Expert pharmacists enlightened pharmacy students on the diverse career opportunities that await them.
The pharmacists spoke during a panel discussion Friday as part of the first Rxpo, a careers and clinical education expo for pharmacy professionals. The expo was attended by 230 pharmacy students, 40 health systems/pharmacies/organizations and more than 25 Lloyd L. Gregory School of Pharmacy alumni.
Pharmacy students heard from panelists Dr. William Kernan, executive director of pharmacy for Cleveland Clinic Florida; Kimberly Jones, a pharmacist, consultant and owner of the Prescription Shop and Wellness Center of Stuart; Dr. Paulette Turner, a pharmacy manager with Walgreens Specialty Pharmacy in Palm Beach Gardens; and Dr. Amy Henneman, director of PBA’s first postgraduate year and ambulatory care residencies.
Kernan spoke about health systems pharmacy. Cleveland Clinic has pharmacists see patients as often as possible because the pharmacists are great managers of high blood pressure, diabetes and other chronic diseases, Kernan said.
Kernan also expressed the importance of legislative advocacy in improving the practice of pharmacy. He is president of the Florida Society of Health-System Pharmacists and founded the society’s political action committee. Because of legislative advocacy, pharmacists are now allowed to give immunizations.
Making a difference doesn’t necessarily require being an officer or a leader in a professional development organization — just get involved, he said.
“It’s a profession, not just a job,” Kernan said.
Jones’ strategy for continued success in community pharmacy involves being part of a network that allows the pharmacy to vie for contracts to provide clinical services.
Although pharmacists currently provide clinical services, they are reimbursed by insurance companies based on the volume of medication they dispense. Changing the model will result in better care for patients and lower hospitalization and readmission rates, Jones said.
Community pharmacies involved in such networks must provide delivery services, screen for immunizations, submit charts and conduct comprehensive medication reviews, Jones said.
Turner shared about her experience working in a retail specialty pharmacy, dispensing high-cost, high-complexity drugs. Her focus is on cystic fibrosis, neurological and anti-inflammatory drugs. Her pharmacy fills common prescriptions for diabetes, high cholesterol and high blood pressure as well.
“We’re able to holistically take care of these patients,” she said.
Medication management therapy — services provided to patients to maximize the benefit from their medications and detect expensive medication problems — is the future, Turner said.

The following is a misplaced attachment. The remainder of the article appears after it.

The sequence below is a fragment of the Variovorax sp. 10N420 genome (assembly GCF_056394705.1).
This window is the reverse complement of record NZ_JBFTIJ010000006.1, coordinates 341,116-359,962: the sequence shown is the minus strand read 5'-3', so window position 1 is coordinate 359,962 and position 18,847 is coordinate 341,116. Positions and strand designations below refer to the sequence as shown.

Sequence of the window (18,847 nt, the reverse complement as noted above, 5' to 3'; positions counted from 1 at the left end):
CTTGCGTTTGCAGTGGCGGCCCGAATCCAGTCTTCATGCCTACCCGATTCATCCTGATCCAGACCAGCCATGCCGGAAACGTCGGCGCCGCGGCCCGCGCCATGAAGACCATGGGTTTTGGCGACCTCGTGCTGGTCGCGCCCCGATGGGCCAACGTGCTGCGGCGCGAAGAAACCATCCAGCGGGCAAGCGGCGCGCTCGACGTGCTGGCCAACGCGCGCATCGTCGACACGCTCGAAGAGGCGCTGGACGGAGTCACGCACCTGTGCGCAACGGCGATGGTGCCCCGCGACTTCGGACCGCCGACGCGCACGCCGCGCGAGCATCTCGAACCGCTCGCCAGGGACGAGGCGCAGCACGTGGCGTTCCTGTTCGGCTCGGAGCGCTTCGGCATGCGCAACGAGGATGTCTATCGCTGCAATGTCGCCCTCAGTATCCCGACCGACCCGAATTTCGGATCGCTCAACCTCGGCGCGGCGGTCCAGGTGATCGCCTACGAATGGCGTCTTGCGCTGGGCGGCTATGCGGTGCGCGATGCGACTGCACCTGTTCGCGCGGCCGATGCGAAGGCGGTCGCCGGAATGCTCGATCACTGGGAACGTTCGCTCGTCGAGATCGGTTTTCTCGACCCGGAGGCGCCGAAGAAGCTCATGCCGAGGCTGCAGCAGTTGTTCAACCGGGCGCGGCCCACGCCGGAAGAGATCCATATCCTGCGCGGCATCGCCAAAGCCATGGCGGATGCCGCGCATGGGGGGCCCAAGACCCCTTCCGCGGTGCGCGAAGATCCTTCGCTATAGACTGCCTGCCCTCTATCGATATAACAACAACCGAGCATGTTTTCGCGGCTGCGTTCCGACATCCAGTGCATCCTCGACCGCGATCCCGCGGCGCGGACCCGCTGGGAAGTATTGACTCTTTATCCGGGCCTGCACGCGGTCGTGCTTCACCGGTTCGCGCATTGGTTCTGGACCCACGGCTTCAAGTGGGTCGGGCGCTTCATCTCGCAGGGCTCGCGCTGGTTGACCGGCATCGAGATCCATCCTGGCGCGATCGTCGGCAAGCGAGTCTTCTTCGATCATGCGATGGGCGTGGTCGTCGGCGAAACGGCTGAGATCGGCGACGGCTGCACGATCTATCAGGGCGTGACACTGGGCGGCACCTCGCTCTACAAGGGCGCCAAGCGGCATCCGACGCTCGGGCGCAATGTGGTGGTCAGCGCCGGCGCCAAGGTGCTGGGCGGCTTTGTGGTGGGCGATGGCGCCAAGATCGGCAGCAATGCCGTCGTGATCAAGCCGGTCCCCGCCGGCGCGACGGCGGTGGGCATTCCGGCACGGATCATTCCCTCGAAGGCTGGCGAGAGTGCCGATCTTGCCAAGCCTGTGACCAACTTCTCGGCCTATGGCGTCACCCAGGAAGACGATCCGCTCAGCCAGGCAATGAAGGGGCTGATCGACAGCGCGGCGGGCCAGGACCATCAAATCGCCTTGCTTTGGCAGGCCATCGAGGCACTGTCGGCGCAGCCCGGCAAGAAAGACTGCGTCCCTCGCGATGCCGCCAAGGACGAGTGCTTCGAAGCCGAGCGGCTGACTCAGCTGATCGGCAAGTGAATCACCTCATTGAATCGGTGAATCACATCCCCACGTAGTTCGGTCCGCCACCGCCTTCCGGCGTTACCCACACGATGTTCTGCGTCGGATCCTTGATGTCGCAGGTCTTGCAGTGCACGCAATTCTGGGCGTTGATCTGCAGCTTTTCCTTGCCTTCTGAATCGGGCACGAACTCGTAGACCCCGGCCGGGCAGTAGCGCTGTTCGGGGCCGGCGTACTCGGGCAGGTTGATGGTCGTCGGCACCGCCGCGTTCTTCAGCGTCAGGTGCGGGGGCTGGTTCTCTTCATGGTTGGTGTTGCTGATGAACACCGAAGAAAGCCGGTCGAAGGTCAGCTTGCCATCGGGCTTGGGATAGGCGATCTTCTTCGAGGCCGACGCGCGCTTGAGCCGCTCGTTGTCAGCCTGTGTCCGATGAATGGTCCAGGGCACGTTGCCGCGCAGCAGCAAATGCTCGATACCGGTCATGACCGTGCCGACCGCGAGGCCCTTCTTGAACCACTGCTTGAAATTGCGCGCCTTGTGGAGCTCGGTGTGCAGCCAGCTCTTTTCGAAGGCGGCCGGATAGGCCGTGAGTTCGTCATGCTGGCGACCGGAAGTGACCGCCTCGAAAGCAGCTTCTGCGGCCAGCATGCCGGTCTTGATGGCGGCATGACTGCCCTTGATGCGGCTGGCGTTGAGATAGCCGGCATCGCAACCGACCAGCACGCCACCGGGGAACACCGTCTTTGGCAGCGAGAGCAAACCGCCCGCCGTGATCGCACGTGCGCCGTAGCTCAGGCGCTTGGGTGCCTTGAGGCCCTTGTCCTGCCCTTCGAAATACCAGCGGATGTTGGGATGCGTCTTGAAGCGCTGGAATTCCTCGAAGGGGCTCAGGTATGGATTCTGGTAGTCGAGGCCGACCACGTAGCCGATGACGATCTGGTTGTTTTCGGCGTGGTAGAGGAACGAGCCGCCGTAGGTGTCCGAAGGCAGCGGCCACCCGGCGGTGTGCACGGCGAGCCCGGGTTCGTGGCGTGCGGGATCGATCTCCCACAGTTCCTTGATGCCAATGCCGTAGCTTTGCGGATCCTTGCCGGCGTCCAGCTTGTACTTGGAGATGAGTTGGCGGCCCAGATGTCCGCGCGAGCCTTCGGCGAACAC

Her pharmacy has specialists who can help patients find a way to pay for costly drugs.
“It’s really rewarding when you’re able to do that for your patients,” Turner said.
Henneman shared about residency opportunities for the first and second postgraduate years, both of which PBA offers. The Gregory School of Pharmacy’s first year of residency provides experience in pharmacy or community pharmacy. The second year offers ambulatory care experience.
Residency-trained pharmacists are responsible for many of the changes in the profession, Henneman said. She encouraged students to identify their interests and end goals, and pursue residency with that in mind. If there is a specific area of pharmacy they want to practice, there is probably a residency in that area, she said.
“Residency is rapidly growing,” she said. “It’s an in-demand training.”
Later, Publix pharmacist Bill Ballough spoke to students about the University’s dual Doctor of Pharmacy/Master of Business Administration degree, which Ballough completed in 2015.
Ballough sold his contracting business and entered pharmacy school during the recession. He considered residency to set himself apart but went for the M.B.A. instead, he said.
“What I didn’t have a handle on was the technical side of the business,” Ballough said. “Pharmacy is a business. You’re going to advance much quick if you have an M.B.A.”
Ballough is a Publix pharmacist in Vero Beach at the store with the highest net profit in the Miami Division. He encouraged students to be engaged as they pursue their education.
“The great thing about this school is that you’re getting a great education,” he said. “The thing that you’re getting above and beyond is a Christian education.”
Photo 1: Pharmacist Kim Jones speaks to Lloyd L. Gregory School of Pharmacy students about opportunities in community pharmacy.
Photo 2: Dr. Amy Henneman, director of the Gregory School of Pharmacy's residency program, speaks about residency opportunities.
Photo 3: Pharmacy alumnus Dr. Bill Ballough speaks with students about the Doctor of Pharmacy/Master of Business Administration degree.